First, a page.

Federal Judge Julius J. Hoffman, the sharp-tongued jurist who ordered Black Panther Bobby Seale bound and gagged during one of the stormiest cases of the Vietnam era, the "Chicago Seven" conspiracy trial, died yesterday at Northwestern Memorial Hospital. He was 87.

Police said Judge Hoffman was found at his home here and taken to the hospital. The cause of death was not reported.

Judge Hoffman was on the bench for 35 years--five years as a Cook County judge and 30 years as a member of the U.S. District Court for the Northern District of Illinois. Federal judges are appointed for life. But a year ago, Judge Hoffman effectively was retired against his will when an executive committee of the court system declared that cases no longer would be assigned to him.

The judge asserted that he retained his mental alertness and that his experience would be useful to the court. His secretary said he continued to report to his office every day and on Thursday had performed a naturalization ceremony for more than 100 new U.S. citizens.

A diminutive, dapper man, Judge Hoffman tried hundreds of cases, but none captured as much attention as the trial of the Chicago Seven--Abbie Hoffman, Jerry Rubin, David Dellinger, Renny Davis, Tom Hayden, Lee Weiner and John Froines. The trial lasted six months in 1969 and 1970.

Five of defendants were convicted of conspiring to cross state lines to incite riots at the 1968 Democratic National Convention in Chicago. Weiner and Froines were acquitted. In overturning the convictions, a federal appeals court said that "the demeanor of the judge and the prosecutors would require reversal even if errors did not."

Judge Hoffman always defended his handling of the case, in which he imposed heavy contempt sentences after an endless stream of courtroom shouting matches.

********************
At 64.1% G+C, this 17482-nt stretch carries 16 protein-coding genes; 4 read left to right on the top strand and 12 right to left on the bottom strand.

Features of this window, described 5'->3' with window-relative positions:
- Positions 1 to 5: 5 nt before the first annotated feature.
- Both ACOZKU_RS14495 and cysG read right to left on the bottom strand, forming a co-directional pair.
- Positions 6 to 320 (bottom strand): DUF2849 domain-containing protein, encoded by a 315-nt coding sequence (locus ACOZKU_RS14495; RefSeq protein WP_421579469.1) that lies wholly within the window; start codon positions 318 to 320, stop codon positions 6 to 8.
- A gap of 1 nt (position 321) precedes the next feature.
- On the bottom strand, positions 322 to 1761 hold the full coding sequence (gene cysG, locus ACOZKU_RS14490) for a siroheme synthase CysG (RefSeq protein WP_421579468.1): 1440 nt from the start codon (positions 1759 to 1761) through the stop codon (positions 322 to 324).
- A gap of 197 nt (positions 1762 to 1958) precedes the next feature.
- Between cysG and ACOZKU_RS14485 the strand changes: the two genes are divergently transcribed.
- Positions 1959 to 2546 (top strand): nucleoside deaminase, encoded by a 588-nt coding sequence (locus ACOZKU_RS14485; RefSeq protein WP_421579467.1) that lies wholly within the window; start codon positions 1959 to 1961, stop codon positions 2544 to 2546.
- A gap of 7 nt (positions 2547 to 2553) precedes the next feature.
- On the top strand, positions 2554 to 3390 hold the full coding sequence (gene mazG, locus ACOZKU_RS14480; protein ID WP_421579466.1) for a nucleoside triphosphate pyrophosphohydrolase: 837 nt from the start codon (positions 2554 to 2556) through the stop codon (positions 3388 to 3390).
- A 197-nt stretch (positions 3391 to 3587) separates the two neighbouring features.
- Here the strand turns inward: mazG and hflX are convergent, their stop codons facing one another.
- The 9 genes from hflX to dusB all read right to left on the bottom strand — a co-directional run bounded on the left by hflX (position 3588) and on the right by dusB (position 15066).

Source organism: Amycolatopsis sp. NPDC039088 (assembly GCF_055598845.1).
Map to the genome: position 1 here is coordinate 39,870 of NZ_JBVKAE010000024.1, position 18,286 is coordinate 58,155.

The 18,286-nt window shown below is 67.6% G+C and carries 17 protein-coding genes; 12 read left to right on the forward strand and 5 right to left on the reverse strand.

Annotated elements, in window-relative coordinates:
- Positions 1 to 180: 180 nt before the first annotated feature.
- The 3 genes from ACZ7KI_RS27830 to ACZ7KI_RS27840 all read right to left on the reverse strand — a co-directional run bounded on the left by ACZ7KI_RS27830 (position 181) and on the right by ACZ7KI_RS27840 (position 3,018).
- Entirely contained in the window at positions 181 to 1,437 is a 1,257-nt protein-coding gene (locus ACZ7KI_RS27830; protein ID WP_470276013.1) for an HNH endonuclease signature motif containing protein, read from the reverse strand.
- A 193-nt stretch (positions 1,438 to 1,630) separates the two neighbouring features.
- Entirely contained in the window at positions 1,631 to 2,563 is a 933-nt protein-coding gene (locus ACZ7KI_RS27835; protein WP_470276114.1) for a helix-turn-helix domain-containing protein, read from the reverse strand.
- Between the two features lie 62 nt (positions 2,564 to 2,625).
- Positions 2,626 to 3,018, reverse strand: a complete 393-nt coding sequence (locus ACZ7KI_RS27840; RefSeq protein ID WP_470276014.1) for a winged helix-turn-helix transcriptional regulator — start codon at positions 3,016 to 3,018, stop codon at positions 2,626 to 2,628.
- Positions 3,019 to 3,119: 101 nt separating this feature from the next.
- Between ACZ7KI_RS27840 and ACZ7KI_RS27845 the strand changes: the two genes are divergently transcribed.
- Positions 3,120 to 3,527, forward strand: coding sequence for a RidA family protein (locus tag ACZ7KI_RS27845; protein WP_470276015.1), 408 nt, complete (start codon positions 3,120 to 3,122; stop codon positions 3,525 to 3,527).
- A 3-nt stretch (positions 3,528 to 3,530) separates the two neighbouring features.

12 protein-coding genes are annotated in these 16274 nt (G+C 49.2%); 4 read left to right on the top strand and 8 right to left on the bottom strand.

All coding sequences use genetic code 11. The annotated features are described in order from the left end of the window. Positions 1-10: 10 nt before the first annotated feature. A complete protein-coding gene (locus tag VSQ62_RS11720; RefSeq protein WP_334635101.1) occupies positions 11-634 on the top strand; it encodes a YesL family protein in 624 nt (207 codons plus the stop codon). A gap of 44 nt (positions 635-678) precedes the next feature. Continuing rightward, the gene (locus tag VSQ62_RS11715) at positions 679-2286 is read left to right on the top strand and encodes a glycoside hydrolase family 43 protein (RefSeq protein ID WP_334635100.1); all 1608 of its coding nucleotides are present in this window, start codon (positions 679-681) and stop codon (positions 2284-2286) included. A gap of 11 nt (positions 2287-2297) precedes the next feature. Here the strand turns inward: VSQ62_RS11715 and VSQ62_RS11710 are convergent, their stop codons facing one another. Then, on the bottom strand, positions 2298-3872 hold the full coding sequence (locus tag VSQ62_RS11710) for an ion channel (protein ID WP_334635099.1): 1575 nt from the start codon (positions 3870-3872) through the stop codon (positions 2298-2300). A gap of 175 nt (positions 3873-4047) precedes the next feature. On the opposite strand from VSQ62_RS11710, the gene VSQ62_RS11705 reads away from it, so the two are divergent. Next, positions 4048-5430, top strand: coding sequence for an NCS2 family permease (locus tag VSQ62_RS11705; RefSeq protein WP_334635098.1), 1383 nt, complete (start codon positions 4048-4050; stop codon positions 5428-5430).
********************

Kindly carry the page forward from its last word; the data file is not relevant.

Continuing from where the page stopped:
"I just did what I perceived to be the right thing," he said in an interview last year.

He cited defense attorney William Kunstler for contempt 24 times and had Seale bound and gagged during a pre-trial hearing. Seale later was separated from the proceedings and never went to trial.

In one exchange during the trial, defense attorney Leonard Weinglass suggested to a witness they "explore" areas of disagreement.

Judge Hoffman responded: "No. We are not at the North Pole. We are not going exploring, Mr. Weinglass."

Kunstler once complained that the constant change in the length of sessions made it difficult to keep witnesses on hand.

Judge Hoffman responded: "Don't tell me how to run this court. When I have to call on somebody, I will try to get a qualified person."

During the trial, Judge Hoffman was reviled by some of the defendants as a "racist, fascist pig." Defendants Hoffman and Rubin once wore judicial robes to court, threw them down and stepped on them.

Even a dozen years later, Judge Hoffman had harsh words for Kunstler, Rubin and Hoffman. "They made a mockery of the highest trial court," he said.

Kunstler, who once called Judge Hoffman's court a "a medieval torture chamber," said yesterday in New York that the judge was a "very vain and authoritative man."

But he added: "I thought he was kind of a worthy opponent when I wasn't hating him. He was well read and literate." He had an ability to "respond with a witticism and some of them were funny. Not all of them."

Judge Hoffman presided over other controversial trials, including a lengthy Krebiozen cancer cure case and a desegregation order involving a Chicago suburb.

A native of Chicago, Judge Hoffman attended Northwestern University and was admitted to the Illinois bar in 1915. He practiced corporate law until 1947, when he was elected to the criminal bench in Cook County. In 1953, President Dwight D. Eisenhower named him to U.S. District Court.

Judge Hoffman's wife, Eleanor, whom he married in 1928, died in 1980. Survivors include a stepson and two granddaughters.